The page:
A separate article in this manual deals with the usual methods of psychophysics in the field of perceptual psychology (see Irtel, in this volume). The information integration theory, which makes certain assumptions about the connection of several stimuli to a judgment (cognitive algebrae.g. linking the height and width of a rectangle to an area impression), mainly uses variance analysis techniques (see Anderson, 1982) to check additivity, multiplication or averaging assumptions. We shall not go into this here either.
In addition to the above procedures for datasurvey All "standard" methods of psychology (e.g. observation, cf. Roskam, in this volume; experiment, cf. Bredenkamp, in this volume) can be used within the framework of cognitive psychology. Also the known methods of dataevaluation do not differ in any specific way from other disciplines of psychology with a few exceptions (e.g. multinomial modeling, see below).
Measurement of reaction and decision-making times
Assumptions about ongoing information processing processes can be made by measuring reaction and decision times reaction time and choice reaction time; summarized here under the generic term of response time, RT). If there is only one possible answer, one speaks of a reaction, in the case of several possible alternatives, of a decision.
First proposed by Donders (1868) Subtraction method is to measure the RT on two tasks that are exactly about one differentiate hypothetical processing (a stage). The measured difference should correspond to the duration of the additional process. The methods presented by Ashby (1982) can be used to check whether the underlying assumption of the additivity of individual RT components is fulfilled. The additive-factors method, proposed by S. Sternberg 1969, does not measure the duration of individual stages, but only checks the independence (additivity) of the cognitive factors (components) that determine the reaction / decision and that make up the RT. Should comparisons of memory contents be made and is the RT for one Such a comparison is known, if the model of additive factors is valid, the RT should increase linearly with an increase in the number of comparisons to be carried out (= manipulation of a factor). The advantage of Sternberg's method is the assumption that experimental manipulations (e.g. the size of the item set from which a target should be identified) each affect separate processing stages. In contrast to the subtraction method, one is no longer forced to insert postulated processing stages or to omit them. However, problems with the application of the model of additive factors (distribution requirements of the ANOVA, powerProblems when testing the null hypothesis "additivity}, etc .; cf. for more details: Townsend & Ashby, 1983, p. 364 ff).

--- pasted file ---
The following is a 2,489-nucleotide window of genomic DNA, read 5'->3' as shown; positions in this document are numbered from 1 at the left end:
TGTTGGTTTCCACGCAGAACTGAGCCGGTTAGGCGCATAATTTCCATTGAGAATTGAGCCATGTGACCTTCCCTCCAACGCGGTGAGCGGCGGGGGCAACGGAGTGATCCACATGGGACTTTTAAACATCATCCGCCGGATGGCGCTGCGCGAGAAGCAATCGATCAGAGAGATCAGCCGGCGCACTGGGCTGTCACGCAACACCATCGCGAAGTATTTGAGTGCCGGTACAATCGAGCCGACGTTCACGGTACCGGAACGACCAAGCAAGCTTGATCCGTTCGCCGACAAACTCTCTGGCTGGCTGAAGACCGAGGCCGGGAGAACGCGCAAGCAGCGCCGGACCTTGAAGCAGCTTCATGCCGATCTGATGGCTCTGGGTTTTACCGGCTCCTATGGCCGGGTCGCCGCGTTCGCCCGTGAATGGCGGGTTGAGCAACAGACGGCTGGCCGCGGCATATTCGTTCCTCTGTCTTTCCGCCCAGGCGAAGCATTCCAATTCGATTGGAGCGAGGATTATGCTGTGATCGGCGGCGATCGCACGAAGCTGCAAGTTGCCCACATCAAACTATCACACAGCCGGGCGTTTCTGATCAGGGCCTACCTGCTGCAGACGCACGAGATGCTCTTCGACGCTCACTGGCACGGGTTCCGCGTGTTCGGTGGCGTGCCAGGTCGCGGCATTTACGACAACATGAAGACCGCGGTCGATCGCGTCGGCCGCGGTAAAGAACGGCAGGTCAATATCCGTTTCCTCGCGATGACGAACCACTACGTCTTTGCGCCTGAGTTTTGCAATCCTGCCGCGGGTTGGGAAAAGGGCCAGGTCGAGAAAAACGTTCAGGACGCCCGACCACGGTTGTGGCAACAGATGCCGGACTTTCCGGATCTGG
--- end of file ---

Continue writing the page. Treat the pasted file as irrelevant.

RT measurements are preferably used to check memory models. Assumptions about certain organizational forms of semantic memory suggest that a decision like "a robin is a bird" should be made more quickly than a judgment about the statement "a robin is an animal". Here, the RT differences correspond to the different "distance" of the concepts in the semantic network. Based on this assumption, the RT measurement has also offered itself as a method for determining prototypicality: short RTs are expected for typical specimens in a category, and longer RTs for atypical specimens. However, even with well-defined concepts such as "even-numbered", different RTs have been found for different specimens in this category.
The RT measurement method also plays an important role in connection with questions about the type of internal representation of spatial objects. Related studies on mental rotation have shown (cf. Shepard & Metzler, 1971) that when assessing whether two geometrical figures can be converted into one another, the decision time depends linearly on the extent to which the two bodies rotate relative to one another.
Reaction time experiments can also be used to answer questions about the seriality or parallelism of cognitive processes. Meyer (1994), for example, applied the logic of the parallel-serial test paradigm developed by Townsend and Ashby (1983) to the processing of items in a concentration test. The results of Meyer's experiment clearly speak in favor of parallel item processing (although the subjects assess this differently).